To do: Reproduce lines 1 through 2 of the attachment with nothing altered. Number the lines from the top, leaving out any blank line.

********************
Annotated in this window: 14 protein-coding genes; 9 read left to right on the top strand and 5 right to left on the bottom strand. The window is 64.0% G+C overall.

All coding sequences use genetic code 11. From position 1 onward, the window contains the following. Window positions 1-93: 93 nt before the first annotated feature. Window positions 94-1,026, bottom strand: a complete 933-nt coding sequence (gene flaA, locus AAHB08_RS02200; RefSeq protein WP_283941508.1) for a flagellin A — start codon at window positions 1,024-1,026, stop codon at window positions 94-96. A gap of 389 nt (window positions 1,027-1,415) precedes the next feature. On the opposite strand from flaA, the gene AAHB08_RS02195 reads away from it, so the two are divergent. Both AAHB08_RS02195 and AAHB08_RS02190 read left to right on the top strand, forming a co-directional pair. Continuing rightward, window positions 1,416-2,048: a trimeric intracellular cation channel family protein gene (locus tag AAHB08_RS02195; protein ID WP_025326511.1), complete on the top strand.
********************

Annotated in this window: 14 protein-coding genes; 9 read left to right on the top strand and 5 right to left on the bottom strand. The window is 64.0% G+C overall.

All coding sequences use genetic code 11. From position 1 onward, the window contains the following. Window positions 1-93: 93 nt before the first annotated feature. Window positions 94-1,026, bottom strand: a complete 933-nt coding sequence (gene flaA, locus AAHB08_RS02200; RefSeq protein WP_283941508.1) for a flagellin A — start codon at window positions 1,024-1,026, stop codon at window positions 94-96. A gap of 389 nt (window positions 1,027-1,415) precedes the next feature. On the opposite strand from flaA, the gene AAHB08_RS02195 reads away from it, so the two are divergent. Both AAHB08_RS02195 and AAHB08_RS02190 read left to right on the top strand, forming a co-directional pair. Continuing rightward, window positions 1,416-2,048: a trimeric intracellular cation channel family protein gene (locus tag AAHB08_RS02195; protein ID WP_025326511.1), complete on the top strand.